These three case studies will allow us to think about the limits of mainstream feminism and the gaps in sociological practices. I end with advice about how we might contribute to the change the date protests.

Please note that in this post, I use the phrase Australia Day to contextualise recent national debates about the celebration held on the 26 January. This phrase is hurtful to Aboriginal and Torres Strait Islander people and I use it only in context of discussing its colonial origins.

Continue reading Australia Day and Intersectionality

Sexism Does not Justify Racism

TW: Rape. Today in White people justify racism: two examples of how sexism is used as racist scaremongering.

West Indies cricketer, Chris Gayle, who is Black, was sexist during an interview with an Australian woman journalist, Mel McLaughlin, who is White. Gayle issued a non-apology, saying he was joking. Sexist jokes are not “jokes;” it is sexism. Gayle’s behaviour is unprofessional and profoundly damaging given his prominent position, and also because women everywhere deserve to go to work without men objectifying them, regardless of their job or the stature of the person indulging gender inequity. It’s the second time Gayle has behaved this way to a woman journalist; in his homeland, feminist groups have called out his behaviour. This pattern is toxic. Gayle has been fined $10,000 for his comments. Good! This is an appropriate response; a better response would be to require that he additionally undertake gender equity training.

The Sydney Morning Herald, in their infinite wisdom, decided to publish a racist response from a White man, sports writer Malcolm Knox, which is written as a White man emulating his White view of how Black West Indies people sound like:

“Unlike dem Australians wit their BS about PC, me know where you comin’ from, brethren. Me know you got a good lovin’ heart like all we Jamaican brethren.”

“Satire” does not mean that White people get to be racist to teach Black men a lesson. The fact that this was published in a national paper is yet another daily reminder that racism is both reproduced and celebrated by the media. Continue reading Sexism Does not Justify Racism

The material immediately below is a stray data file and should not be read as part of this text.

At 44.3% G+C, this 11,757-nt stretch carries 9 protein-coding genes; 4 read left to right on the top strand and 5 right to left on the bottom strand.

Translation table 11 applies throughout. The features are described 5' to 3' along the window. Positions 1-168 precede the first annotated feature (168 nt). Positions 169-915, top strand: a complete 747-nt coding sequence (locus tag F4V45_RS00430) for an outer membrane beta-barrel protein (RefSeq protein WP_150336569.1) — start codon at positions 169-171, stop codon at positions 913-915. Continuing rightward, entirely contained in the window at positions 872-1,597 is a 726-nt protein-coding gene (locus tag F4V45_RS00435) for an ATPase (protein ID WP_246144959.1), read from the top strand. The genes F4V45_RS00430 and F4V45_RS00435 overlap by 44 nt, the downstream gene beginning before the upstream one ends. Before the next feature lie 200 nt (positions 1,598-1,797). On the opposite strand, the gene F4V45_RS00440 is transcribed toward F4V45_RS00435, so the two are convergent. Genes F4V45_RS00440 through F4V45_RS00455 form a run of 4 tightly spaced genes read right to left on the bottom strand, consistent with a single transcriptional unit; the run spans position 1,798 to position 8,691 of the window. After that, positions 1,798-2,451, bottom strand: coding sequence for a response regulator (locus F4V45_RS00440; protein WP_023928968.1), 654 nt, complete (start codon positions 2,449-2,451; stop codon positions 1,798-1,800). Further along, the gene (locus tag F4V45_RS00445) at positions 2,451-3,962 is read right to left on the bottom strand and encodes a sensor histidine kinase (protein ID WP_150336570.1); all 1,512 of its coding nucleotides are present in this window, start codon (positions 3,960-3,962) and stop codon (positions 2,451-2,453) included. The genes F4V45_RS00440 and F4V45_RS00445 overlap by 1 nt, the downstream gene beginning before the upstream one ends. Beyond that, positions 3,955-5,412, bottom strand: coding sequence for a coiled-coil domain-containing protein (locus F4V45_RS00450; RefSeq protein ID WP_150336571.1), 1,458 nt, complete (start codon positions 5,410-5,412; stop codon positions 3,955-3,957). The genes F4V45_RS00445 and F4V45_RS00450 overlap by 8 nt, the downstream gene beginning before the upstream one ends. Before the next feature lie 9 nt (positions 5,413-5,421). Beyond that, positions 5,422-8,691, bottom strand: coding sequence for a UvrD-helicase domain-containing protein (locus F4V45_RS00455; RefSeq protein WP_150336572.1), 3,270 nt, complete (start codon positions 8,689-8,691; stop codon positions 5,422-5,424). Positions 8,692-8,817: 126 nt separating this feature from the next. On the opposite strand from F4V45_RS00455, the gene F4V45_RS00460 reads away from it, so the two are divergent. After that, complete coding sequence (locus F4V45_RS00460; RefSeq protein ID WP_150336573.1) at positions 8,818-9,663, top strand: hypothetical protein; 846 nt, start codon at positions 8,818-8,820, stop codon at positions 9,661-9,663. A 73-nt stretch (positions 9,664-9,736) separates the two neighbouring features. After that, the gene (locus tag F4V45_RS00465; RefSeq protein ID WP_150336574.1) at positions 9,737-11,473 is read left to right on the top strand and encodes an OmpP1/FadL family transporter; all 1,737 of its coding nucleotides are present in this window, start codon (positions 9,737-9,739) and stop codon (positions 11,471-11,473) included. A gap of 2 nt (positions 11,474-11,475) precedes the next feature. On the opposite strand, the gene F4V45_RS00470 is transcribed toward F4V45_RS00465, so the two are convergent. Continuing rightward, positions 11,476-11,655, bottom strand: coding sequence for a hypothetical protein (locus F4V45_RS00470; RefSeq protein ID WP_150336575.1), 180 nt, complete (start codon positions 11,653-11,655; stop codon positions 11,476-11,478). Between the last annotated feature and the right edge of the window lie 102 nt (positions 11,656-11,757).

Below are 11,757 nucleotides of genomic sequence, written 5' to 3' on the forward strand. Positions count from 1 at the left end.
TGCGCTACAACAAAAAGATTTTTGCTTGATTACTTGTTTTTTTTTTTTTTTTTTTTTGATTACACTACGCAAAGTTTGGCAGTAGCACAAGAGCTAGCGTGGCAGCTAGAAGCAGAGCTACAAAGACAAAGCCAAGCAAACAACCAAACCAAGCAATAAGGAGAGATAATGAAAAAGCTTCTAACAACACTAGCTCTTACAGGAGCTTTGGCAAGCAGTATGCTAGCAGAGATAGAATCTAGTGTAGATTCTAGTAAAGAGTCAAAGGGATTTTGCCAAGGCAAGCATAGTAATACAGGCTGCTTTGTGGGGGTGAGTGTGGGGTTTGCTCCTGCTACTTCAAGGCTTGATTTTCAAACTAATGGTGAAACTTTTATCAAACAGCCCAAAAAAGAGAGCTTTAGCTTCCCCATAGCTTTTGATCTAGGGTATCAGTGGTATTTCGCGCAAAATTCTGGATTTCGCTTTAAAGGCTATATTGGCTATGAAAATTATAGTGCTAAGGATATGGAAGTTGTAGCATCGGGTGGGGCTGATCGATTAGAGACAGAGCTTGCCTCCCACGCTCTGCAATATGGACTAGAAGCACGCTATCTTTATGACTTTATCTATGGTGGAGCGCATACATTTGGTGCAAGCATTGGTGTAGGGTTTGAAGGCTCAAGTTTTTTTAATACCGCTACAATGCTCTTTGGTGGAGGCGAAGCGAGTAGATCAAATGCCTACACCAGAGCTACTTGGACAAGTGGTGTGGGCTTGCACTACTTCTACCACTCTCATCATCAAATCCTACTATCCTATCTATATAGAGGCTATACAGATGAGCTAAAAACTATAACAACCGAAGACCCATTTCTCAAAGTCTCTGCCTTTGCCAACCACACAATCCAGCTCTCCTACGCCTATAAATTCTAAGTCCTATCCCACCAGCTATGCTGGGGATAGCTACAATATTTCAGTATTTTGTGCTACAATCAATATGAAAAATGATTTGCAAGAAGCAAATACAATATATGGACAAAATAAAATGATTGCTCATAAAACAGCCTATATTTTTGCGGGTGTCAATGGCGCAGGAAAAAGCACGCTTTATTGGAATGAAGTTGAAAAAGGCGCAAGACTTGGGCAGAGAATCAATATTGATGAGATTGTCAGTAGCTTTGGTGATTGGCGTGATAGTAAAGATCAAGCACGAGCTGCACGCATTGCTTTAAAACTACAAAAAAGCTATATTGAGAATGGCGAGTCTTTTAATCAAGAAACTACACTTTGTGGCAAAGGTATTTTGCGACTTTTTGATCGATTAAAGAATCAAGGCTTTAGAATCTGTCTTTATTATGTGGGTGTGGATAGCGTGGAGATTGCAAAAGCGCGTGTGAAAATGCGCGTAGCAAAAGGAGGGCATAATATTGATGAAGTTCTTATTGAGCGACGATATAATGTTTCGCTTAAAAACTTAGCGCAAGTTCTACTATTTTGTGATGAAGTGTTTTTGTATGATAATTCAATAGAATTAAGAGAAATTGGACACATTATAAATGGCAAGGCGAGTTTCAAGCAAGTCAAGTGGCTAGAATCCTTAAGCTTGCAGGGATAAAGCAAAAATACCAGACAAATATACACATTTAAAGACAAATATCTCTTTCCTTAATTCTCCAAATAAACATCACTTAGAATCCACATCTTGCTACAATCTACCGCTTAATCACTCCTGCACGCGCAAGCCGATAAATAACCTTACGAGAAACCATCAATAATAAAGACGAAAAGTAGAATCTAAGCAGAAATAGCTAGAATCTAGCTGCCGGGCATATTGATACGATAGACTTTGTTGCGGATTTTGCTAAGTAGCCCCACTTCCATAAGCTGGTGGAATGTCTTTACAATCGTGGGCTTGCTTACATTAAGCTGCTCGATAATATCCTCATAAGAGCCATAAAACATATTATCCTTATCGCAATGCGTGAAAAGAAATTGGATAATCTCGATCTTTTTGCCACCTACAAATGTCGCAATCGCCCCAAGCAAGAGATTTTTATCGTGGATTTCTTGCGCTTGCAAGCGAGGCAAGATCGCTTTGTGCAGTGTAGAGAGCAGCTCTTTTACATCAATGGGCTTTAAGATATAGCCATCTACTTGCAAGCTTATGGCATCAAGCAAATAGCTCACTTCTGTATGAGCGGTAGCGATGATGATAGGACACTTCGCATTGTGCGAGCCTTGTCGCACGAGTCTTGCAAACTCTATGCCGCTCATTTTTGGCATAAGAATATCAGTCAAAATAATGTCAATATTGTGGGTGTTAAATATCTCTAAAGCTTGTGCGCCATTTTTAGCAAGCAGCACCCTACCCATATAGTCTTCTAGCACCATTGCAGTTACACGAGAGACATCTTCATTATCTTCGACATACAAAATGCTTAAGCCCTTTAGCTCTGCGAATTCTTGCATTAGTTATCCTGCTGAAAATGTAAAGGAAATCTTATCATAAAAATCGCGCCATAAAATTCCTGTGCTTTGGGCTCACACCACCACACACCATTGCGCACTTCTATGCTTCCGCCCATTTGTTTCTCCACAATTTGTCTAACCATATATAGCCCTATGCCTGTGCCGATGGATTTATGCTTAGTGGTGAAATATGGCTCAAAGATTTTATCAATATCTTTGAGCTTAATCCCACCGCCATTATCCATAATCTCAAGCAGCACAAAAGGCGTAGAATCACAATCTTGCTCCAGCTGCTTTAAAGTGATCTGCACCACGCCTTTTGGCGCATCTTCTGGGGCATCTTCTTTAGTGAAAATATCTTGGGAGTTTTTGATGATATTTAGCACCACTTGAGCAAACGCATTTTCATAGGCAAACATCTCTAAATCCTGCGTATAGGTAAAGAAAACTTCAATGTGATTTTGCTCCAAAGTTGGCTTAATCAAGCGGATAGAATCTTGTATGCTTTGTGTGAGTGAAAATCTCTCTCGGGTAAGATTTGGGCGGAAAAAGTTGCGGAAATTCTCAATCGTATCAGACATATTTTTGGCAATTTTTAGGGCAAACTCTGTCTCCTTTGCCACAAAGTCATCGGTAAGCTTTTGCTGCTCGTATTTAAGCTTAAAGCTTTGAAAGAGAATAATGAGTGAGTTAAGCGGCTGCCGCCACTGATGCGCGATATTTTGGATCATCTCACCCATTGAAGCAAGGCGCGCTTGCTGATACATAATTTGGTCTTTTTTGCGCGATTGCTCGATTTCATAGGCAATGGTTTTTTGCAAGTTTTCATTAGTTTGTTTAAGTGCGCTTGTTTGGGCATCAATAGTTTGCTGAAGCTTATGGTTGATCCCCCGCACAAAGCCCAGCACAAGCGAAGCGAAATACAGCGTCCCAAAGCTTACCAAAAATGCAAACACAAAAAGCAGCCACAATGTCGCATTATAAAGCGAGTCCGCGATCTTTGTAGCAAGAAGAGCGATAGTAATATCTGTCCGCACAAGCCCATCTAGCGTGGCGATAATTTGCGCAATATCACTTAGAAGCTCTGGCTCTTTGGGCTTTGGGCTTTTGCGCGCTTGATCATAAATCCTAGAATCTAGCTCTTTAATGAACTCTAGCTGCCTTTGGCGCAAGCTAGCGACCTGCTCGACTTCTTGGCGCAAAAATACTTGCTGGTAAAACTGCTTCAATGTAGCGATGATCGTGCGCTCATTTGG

Oscars Recognition of People of Colour: The “Politics” of Hollywood Racism

A new LA Times article, written by a White man, suggests that if the Oscars this year finally acknowledges people of colour, it will be “political.” “If it’s all-White again, nobody’s going to be happy and there might be a growing perception that the academy is out of touch,” says USC history professor Steve Ross, who then went on to muse that voters may choose a Black actor over a White actor due to “politics” and to avoid backlash. This article even quotes F. Gary Gray, director of Straight Outta Compton, and a Black American man, saying he won’t allow “politics” to govern his voting.

White actors getting an Oscar is not seen as political. That’s just business as usual (obvious and yet taken-for-granted institutional racism). People pointing out racism of the Academy and demanding that people of colour finally get recognition by an industry that sidelines diverse stories, is politics. The underlying presumption in this narrative is that people of colour can only ever achieve an Oscar statue through tokeism and because eliste White people are temporarily afraid of being called out for their racism.

Continue reading Oscars Recognition of People of Colour: The “Politics” of Hollywood Racism

Publication: Sexism in Science Reporting

This article was first published in DiverseScholar, on 20 April, 2015.

In my previous DiverseScholar article, I showed why the study behind The New York Times Op Ed (claiming the end of sexism) was methodologically flawed and ideologically biased [Zevallos 2014]. I showed that a focus on an individual choice narrative to explain why women are disadvantaged in STEM (Science, Technology, Engineering and Math) is fundamentally unsound when understood alongside the long-standing empirical evidence from the social sciences. Here, I will review several science controversies related to the editorial and institutional decisions within STEM. These patterns show that everyday interactions contribute to gender inequality, from the use of images, to dress, to the way distinguished women scientists are described in the media. I start with a selected timeline of events highlighting gender inequality in STEM. Continue reading Publication: Sexism in Science Reporting